Finally, she figured out that if she made an appointment on his day off, she’d get to see someone else. Brilliant! And that’s when something unusual occurred. The person she saw actually listened. And didn’t act like my wife was frothing at the mouth with rabies and stayed in the room with her. And even asked questions! And, get this, said, “I see you went to an urgent care. You need to sign this form so we can get their records over here.”
What the hell?
The thing that really hit us was, of course, how bloody surprised we were to be treated well by a member of the medical profession. Wow. It’s truly sad just how staggering of a surprise it turned out to be. When doing a good job is so damn unusual perhaps there’s something wrong with the whole profession?
I often wonder, “What would life be like if a native American village ran like our modern society?” You’d go to see the medicine man and he’d say, “Yes. I can help you. But in return, I will require from you everything you hunt for the next 12 years. Sound like a good deal? If you don’t like it, you always got that other option. Just go die.”
Somehow I don’t think they ran things that way.
To close this section, I’d like to talk about a doctor who is not-so-affectionately known as The Dragon Lady or the The Black Widow behind her back. The woman is a Queen Biatch of Quackery in the highest degree. (In this context, “quackery” is just a general derogatory term based on her profession. I don’t know what her actual skills are.) She had her own practice but suddenly and mysteriously closed it down. Now she works in the field of insurance billing where she is hated. If you are a doctor she’ll treat you with a modicum of respect. Anyone else? Watch out. You are her minions and treated as such. A noble example of a noble profession. And, at least to me, she’s not that exceptional in her field. Just another doctor that doesn’t treat people right.
Big “Q” Bonus: Quetzalcoatl
If you’ve ever played Nethack (the greatest computer game of all time), then you already know that Quetzalcoatl is the lawful deity of the archeologist profession. He’s the guy you pray to when you are dying of hunger or about to die.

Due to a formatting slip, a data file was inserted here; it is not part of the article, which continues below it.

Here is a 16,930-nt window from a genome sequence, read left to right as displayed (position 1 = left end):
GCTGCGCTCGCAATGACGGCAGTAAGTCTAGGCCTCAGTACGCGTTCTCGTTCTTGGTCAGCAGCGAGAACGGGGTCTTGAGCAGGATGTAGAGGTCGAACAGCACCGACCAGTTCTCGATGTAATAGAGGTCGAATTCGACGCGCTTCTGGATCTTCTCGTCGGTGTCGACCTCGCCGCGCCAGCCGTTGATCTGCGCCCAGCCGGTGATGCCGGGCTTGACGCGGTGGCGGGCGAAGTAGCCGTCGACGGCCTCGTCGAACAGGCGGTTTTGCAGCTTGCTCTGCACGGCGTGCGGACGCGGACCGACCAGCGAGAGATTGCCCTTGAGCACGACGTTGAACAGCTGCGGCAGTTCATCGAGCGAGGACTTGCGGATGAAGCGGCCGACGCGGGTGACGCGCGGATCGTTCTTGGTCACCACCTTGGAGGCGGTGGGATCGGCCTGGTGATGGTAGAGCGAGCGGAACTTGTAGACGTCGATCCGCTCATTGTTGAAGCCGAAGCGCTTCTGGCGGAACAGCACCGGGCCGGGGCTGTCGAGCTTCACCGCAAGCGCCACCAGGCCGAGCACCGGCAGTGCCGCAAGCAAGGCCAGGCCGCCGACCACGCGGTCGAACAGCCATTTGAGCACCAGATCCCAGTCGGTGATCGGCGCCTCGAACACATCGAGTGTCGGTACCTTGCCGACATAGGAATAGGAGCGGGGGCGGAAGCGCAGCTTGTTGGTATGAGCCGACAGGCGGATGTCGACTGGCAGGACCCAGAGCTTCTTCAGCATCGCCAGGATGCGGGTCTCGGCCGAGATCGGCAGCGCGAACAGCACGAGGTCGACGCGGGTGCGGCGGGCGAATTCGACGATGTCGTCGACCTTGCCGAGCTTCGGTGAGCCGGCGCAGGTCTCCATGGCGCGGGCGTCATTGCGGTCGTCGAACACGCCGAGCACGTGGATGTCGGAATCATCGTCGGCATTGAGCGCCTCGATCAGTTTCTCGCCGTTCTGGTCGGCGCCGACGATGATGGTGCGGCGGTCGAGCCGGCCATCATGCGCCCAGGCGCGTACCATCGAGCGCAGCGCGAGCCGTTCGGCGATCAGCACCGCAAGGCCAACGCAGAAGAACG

Quetzalcoatl was also a God to the Aztecs.
One of the principal Aztec-Toltec gods was the great and wise Quetzalcoatl, who was called Kukumatz in Guatemala, and Kukulcan in Yucatan. His image, the plumed serpent, is found on both the oldest and the most recent Indian edifices. … The legend tells how the Indian deity Quetzalcoatl came from the “Land of the Rising Sun”. He wore a long white robe and had a beard; he taught the people crafts and customs and laid down wise laws. He created an empire in which the ears of corn were as long as men are tall, and caused bolls of colored cotton to grow on cotton plants. But for some reason or other he had to leave his empire. … But all the legends of Quetzalcoatl unanimously agree that he promised to come again.
[ Gods, Graves, and Scholars, by C. W. Ceram ]
It is also interesting that Quetzalcoatl has a tie-in with Mormonism:
Church of Jesus Christ of Latter-Day Saints
Some Mormon scholars believe that Quetzalcoatl, as a white, bearded god who came from the sky and promised to return, was actually Jesus Christ. According to the Book of Mormon, Jesus visited the American natives after his resurrection. Latter-day Saint President John Taylor wrote:
“The story of the life of the Mexican divinity, Quetzalcoatl, closely resembles that of the Savior; so closely, indeed, that we can come to no other conclusion than that Quetzalcoatl and Christ are the same being. But the history of the former has been handed down to us through an impure Lamanitish source. “
TED: Ideas Worth Spreading
A song by Queen on a slightly different instrument…https://ted.com/talks/view/id/1063
This is my “Q” post for the April 2011 “A to Z Blogging Challenge.”